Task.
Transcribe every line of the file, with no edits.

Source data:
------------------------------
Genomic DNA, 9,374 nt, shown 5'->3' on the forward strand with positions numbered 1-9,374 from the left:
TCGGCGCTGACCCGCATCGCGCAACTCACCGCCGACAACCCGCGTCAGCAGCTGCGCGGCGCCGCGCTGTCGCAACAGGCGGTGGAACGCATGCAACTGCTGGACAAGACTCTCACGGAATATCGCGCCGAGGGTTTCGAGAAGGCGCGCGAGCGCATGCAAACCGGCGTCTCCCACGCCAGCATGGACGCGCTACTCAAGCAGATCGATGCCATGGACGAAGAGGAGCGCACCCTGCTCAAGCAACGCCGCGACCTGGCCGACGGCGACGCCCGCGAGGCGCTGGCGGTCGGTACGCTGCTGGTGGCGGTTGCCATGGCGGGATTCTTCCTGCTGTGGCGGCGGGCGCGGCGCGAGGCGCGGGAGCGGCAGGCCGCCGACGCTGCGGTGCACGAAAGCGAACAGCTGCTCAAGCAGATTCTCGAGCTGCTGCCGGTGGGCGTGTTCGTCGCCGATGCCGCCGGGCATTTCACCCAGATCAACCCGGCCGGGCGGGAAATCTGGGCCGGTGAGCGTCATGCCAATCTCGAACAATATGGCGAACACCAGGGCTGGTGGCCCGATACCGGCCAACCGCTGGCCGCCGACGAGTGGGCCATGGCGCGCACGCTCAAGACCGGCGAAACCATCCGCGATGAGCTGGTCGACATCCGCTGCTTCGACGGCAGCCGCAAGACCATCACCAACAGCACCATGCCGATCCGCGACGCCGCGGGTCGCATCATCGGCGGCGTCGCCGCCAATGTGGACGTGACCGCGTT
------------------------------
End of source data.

Genomic DNA, 9,374 nt, shown 5'->3' on the forward strand with positions numbered 1-9,374 from the left:
TCGGCGCTGACCCGCATCGCGCAACTCACCGCCGACAACCCGCGTCAGCAGCTGCGCGGCGCCGCGCTGTCGCAACAGGCGGTGGAACGCATGCAACTGCTGGACAAGACTCTCACGGAATATCGCGCCGAGGGTTTCGAGAAGGCGCGCGAGCGCATGCAAACCGGCGTCTCCCACGCCAGCATGGACGCGCTACTCAAGCAGATCGATGCCATGGACGAAGAGGAGCGCACCCTGCTCAAGCAACGCCGCGACCTGGCCGACGGCGACGCCCGCGAGGCGCTGGCGGTCGGTACGCTGCTGGTGGCGGTTGCCATGGCGGGATTCTTCCTGCTGTGGCGGCGGGCGCGGCGCGAGGCGCGGGAGCGGCAGGCCGCCGACGCTGCGGTGCACGAAAGCGAACAGCTGCTCAAGCAGATTCTCGAGCTGCTGCCGGTGGGCGTGTTCGTCGCCGATGCCGCCGGGCATTTCACCCAGATCAACCCGGCCGGGCGGGAAATCTGGGCCGGTGAGCGTCATGCCAATCTCGAACAATATGGCGAACACCAGGGCTGGTGGCCCGATACCGGCCAACCGCTGGCCGCCGACGAGTGGGCCATGGCGCGCACGCTCAAGACCGGCGAAACCATCCGCGATGAGCTGGTCGACATCCGCTGCTTCGACGGCAGCCGCAAGACCATCACCAACAGCACCATGCCGATCCGCGACGCCGCGGGTCGCATCATCGGCGGCGTCGCCGCCAATGTGGACGTGACCGCGTT